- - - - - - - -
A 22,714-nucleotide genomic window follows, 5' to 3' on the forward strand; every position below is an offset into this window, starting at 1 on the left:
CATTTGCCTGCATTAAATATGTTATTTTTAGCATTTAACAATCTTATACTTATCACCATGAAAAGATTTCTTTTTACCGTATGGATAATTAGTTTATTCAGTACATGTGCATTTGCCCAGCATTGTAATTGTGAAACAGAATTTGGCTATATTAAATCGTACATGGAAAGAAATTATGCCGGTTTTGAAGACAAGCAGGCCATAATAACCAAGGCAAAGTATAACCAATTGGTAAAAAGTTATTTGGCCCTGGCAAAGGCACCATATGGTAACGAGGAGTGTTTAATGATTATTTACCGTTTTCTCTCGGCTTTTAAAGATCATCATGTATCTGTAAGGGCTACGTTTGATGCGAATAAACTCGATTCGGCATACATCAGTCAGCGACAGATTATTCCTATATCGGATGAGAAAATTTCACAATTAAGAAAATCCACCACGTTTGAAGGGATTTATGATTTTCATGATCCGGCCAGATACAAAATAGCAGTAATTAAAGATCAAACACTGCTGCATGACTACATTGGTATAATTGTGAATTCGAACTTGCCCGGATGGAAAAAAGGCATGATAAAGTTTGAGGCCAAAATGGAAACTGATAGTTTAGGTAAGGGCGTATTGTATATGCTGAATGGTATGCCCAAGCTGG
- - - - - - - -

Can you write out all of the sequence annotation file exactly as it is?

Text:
A 22,714-nucleotide genomic window follows, 5' to 3' on the forward strand; every position below is an offset into this window, starting at 1 on the left:
CATTTGCCTGCATTAAATATGTTATTTTTAGCATTTAACAATCTTATACTTATCACCATGAAAAGATTTCTTTTTACCGTATGGATAATTAGTTTATTCAGTACATGTGCATTTGCCCAGCATTGTAATTGTGAAACAGAATTTGGCTATATTAAATCGTACATGGAAAGAAATTATGCCGGTTTTGAAGACAAGCAGGCCATAATAACCAAGGCAAAGTATAACCAATTGGTAAAAAGTTATTTGGCCCTGGCAAAGGCACCATATGGTAACGAGGAGTGTTTAATGATTATTTACCGTTTTCTCTCGGCTTTTAAAGATCATCATGTATCTGTAAGGGCTACGTTTGATGCGAATAAACTCGATTCGGCATACATCAGTCAGCGACAGATTATTCCTATATCGGATGAGAAAATTTCACAATTAAGAAAATCCACCACGTTTGAAGGGATTTATGATTTTCATGATCCGGCCAGATACAAAATAGCAGTAATTAAAGATCAAACACTGCTGCATGACTACATTGGTATAATTGTGAATTCGAACTTGCCCGGATGGAAAAAAGGCATGATAAAGTTTGAGGCCAAAATGGAAACTGATAGTTTAGGTAAGGGCGTATTGTATATGCTGAATGGTATGCCCAAGCTGG